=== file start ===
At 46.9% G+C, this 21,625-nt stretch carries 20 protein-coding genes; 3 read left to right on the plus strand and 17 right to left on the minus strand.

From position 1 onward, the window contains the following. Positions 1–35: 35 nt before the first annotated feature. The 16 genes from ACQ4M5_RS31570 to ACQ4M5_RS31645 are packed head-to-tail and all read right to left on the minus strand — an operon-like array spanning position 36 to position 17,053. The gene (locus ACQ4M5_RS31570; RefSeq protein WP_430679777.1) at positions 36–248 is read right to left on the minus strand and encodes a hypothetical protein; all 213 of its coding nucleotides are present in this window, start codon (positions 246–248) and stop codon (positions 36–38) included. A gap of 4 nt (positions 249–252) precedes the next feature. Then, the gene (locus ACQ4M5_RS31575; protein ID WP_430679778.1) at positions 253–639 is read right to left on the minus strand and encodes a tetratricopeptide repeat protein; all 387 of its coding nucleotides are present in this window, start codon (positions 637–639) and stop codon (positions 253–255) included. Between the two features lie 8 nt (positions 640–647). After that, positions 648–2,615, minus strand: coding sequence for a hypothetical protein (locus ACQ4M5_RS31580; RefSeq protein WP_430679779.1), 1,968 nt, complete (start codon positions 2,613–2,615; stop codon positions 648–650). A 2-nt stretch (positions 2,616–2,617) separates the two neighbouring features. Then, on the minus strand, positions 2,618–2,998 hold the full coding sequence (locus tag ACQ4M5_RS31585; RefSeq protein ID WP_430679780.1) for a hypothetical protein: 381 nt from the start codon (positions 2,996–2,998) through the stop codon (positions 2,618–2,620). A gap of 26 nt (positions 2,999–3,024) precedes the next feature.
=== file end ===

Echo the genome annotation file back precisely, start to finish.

At 46.9% G+C, this 21,625-nt stretch carries 20 protein-coding genes; 3 read left to right on the plus strand and 17 right to left on the minus strand.

From position 1 onward, the window contains the following. Positions 1–35: 35 nt before the first annotated feature. The 16 genes from ACQ4M5_RS31570 to ACQ4M5_RS31645 are packed head-to-tail and all read right to left on the minus strand — an operon-like array spanning position 36 to position 17,053. The gene (locus ACQ4M5_RS31570; RefSeq protein WP_430679777.1) at positions 36–248 is read right to left on the minus strand and encodes a hypothetical protein; all 213 of its coding nucleotides are present in this window, start codon (positions 246–248) and stop codon (positions 36–38) included. A gap of 4 nt (positions 249–252) precedes the next feature. Then, the gene (locus ACQ4M5_RS31575; protein ID WP_430679778.1) at positions 253–639 is read right to left on the minus strand and encodes a tetratricopeptide repeat protein; all 387 of its coding nucleotides are present in this window, start codon (positions 637–639) and stop codon (positions 253–255) included. Between the two features lie 8 nt (positions 640–647). After that, positions 648–2,615, minus strand: coding sequence for a hypothetical protein (locus ACQ4M5_RS31580; RefSeq protein WP_430679779.1), 1,968 nt, complete (start codon positions 2,613–2,615; stop codon positions 648–650). A 2-nt stretch (positions 2,616–2,617) separates the two neighbouring features. Then, on the minus strand, positions 2,618–2,998 hold the full coding sequence (locus tag ACQ4M5_RS31585; RefSeq protein ID WP_430679780.1) for a hypothetical protein: 381 nt from the start codon (positions 2,996–2,998) through the stop codon (positions 2,618–2,620). A gap of 26 nt (positions 2,999–3,024) precedes the next feature.